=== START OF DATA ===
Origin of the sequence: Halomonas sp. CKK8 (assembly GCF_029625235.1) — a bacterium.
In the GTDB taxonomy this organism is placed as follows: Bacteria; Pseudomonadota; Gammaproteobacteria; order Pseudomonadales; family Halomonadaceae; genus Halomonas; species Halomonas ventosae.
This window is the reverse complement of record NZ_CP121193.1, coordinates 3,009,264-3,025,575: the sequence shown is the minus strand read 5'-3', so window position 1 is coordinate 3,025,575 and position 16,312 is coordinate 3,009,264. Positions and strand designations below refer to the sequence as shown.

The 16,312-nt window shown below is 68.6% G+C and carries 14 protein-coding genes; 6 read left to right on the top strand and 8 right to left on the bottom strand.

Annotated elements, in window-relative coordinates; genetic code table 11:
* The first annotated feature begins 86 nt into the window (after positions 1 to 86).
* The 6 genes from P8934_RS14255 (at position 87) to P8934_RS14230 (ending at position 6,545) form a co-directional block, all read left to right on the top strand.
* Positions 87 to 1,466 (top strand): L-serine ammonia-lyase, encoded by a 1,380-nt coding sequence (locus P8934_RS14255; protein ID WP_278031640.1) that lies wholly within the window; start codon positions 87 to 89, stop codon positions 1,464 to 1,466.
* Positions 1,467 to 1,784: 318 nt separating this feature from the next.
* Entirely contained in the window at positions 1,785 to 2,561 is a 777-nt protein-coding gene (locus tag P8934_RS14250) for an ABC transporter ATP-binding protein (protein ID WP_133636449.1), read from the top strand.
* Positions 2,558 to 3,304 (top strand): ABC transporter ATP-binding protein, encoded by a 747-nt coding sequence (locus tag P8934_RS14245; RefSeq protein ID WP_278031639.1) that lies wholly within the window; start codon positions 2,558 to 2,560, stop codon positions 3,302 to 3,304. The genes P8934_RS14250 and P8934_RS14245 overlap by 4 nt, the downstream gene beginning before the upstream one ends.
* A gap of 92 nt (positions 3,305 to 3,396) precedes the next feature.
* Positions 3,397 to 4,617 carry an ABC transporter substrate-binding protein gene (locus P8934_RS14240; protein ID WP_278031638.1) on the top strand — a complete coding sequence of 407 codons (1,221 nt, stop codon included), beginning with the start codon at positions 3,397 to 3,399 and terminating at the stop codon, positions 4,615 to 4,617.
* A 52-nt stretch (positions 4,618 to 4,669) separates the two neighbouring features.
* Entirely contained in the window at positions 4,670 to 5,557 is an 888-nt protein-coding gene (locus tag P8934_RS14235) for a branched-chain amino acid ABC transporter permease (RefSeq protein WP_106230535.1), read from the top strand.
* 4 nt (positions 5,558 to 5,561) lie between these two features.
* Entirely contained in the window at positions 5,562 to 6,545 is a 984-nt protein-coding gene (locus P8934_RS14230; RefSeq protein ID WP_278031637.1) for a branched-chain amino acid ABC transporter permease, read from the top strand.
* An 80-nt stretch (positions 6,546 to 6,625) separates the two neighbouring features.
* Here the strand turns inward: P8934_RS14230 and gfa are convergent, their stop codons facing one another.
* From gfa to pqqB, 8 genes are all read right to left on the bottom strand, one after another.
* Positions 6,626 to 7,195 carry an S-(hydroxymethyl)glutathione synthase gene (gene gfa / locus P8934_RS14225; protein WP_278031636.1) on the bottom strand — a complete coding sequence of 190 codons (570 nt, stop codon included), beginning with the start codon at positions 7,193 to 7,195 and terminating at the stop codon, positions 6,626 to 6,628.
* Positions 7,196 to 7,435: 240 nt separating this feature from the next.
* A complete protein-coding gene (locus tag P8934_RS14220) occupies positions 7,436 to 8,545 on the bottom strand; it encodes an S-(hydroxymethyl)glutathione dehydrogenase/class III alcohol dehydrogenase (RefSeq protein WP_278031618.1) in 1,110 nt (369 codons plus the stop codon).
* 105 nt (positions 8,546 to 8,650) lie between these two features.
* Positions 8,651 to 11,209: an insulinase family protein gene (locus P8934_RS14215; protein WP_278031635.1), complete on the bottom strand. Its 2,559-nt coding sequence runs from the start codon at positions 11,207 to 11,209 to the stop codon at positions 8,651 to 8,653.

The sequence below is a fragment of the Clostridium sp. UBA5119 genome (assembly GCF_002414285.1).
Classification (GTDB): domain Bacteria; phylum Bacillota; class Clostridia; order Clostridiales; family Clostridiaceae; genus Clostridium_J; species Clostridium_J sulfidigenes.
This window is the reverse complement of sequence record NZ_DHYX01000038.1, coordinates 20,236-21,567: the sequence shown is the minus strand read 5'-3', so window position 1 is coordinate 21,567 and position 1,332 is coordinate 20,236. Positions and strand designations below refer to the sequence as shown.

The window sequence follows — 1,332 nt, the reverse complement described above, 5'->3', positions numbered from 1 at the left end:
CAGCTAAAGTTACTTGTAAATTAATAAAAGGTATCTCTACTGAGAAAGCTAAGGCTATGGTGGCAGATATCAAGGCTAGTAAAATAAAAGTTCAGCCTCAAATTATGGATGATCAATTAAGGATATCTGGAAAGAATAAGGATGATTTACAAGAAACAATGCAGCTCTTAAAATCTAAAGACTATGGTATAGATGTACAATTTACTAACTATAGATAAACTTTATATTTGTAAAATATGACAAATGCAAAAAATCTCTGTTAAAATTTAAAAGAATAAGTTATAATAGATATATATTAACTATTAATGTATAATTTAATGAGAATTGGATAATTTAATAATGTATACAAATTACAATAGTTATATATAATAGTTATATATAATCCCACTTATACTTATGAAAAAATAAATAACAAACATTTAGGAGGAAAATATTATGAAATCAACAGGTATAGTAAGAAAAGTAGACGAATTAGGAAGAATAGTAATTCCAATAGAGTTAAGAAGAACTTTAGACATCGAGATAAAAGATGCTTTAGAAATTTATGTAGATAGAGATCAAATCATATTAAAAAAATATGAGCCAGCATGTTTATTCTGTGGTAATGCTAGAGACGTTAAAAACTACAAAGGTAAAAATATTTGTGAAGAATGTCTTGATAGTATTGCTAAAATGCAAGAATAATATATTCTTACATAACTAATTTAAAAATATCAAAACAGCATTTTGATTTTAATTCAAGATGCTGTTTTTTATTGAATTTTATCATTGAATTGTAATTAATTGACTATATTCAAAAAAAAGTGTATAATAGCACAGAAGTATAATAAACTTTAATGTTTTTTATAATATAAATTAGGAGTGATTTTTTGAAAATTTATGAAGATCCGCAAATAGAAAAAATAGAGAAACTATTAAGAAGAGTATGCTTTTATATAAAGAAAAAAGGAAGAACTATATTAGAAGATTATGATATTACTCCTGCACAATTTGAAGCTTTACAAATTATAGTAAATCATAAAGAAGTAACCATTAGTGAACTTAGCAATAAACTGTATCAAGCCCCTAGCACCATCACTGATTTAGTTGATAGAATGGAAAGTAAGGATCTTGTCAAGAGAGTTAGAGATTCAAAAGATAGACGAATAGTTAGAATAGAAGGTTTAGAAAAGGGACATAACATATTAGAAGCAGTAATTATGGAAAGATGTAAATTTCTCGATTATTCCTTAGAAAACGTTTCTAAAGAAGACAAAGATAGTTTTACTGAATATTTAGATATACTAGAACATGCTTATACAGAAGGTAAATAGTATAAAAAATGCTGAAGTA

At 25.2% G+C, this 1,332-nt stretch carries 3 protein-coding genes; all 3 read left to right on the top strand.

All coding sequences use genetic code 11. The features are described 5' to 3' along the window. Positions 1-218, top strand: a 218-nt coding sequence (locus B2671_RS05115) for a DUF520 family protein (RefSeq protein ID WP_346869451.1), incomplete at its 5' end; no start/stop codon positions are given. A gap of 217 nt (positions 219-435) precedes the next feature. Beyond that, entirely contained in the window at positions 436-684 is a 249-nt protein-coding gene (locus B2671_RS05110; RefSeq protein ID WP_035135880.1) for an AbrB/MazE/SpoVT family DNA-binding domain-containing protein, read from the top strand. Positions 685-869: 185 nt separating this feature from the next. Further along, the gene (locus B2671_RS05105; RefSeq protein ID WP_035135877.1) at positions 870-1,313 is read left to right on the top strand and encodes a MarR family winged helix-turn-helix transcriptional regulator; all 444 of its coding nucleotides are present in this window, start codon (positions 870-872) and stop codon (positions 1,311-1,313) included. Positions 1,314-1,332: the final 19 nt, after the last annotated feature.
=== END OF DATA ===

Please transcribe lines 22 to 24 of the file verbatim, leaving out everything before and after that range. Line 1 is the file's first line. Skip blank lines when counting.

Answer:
* Positions 7,196 to 7,435: 240 nt separating this feature from the next.
* A complete protein-coding gene (locus tag P8934_RS14220) occupies positions 7,436 to 8,545 on the bottom strand; it encodes an S-(hydroxymethyl)glutathione dehydrogenase/class III alcohol dehydrogenase (RefSeq protein WP_278031618.1) in 1,110 nt (369 codons plus the stop codon).
* 105 nt (positions 8,546 to 8,650) lie between these two features.